Andy Kayes, an up and coming France-based British rapper, released his indie-album, 2012’s Alone in Numbers to little notice. So it’s surprising when you take one look at the neon-saturated glow of his promo video, “The Man Without a Face”, a stylish exercise in decadent glamour and cutting street-smarts. While Kayes certainly doesn’t have the kind of major-label cash to throw around, the video’s intelligent sense of style (an ingenious use of colour, clever effects and skillful editing) easily trumps the marketing efforts of his far more financially-endowed hip-hop contemporaries. The number’s lean, stripped-to-the-bone beats on which rivers of verbal flow ride atop give ample room for Kayes and his cohort, Copywrite, to demonstrate their rhyme-technique. Sized up against Kayes anxious, nimble and textured verse, Copywrite’s no-nonsense rhymes slice like a serrated blade.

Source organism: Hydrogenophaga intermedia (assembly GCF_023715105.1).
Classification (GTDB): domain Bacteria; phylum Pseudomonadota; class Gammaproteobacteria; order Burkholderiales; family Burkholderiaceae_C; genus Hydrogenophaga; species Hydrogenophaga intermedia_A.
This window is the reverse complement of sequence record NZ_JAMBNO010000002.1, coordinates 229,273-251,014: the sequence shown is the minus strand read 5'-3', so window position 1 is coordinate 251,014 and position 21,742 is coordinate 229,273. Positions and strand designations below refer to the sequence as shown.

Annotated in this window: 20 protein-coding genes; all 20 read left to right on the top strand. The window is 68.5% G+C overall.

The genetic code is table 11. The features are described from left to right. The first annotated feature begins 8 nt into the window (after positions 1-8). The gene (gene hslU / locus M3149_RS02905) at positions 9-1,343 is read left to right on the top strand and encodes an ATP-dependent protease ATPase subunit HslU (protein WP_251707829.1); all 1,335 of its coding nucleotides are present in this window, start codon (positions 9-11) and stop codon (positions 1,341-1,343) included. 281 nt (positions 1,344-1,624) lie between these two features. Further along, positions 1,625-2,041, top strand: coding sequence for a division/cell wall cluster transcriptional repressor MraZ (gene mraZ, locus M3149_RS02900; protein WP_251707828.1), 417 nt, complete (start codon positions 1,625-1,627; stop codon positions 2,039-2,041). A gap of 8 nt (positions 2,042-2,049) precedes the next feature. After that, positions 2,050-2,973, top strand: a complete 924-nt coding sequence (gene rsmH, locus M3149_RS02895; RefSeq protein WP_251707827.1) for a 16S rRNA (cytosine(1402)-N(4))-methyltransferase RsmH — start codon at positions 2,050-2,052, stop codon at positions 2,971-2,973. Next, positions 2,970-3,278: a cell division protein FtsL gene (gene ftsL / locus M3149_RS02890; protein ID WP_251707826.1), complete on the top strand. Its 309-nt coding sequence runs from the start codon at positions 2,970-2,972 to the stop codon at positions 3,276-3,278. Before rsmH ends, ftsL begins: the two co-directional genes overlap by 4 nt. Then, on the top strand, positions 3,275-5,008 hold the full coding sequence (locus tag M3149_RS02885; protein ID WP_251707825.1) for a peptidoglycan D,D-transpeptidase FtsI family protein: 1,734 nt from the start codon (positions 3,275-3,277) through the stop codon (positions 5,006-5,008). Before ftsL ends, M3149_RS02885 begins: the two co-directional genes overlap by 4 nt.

Kayes’ brand of hip-hop recalls the glory days of the genre before it was unceremoniously disrupted by bling culture. But his bicultural upbringing is what gives his music an atypical perspective not often found in a lot of hip-hop today. “I’d say England is where I developed my style of writing and France is where I found the perfect team. It’s harder to make it here (in France) because of the language barrier but I trust the people I’m working with and they understand what kind of music I want to make,” Kayes says. “My English is better than my French in terms of playing with words or getting my point across so it wasn’t hard to make a choice. When I compare both cultures, I’d say Britain has always had its own style whether it be on a mainstream level or underground. It used to be like that in France in the late ‘90s but in my opinion, that slowly disappeared with the influence of American rap. It’s funny when I hear some rappers slow down their flows like Rick Ross or mimic any U.S. gimmick they hear. Thank god the underground scene in France is gathering pace.”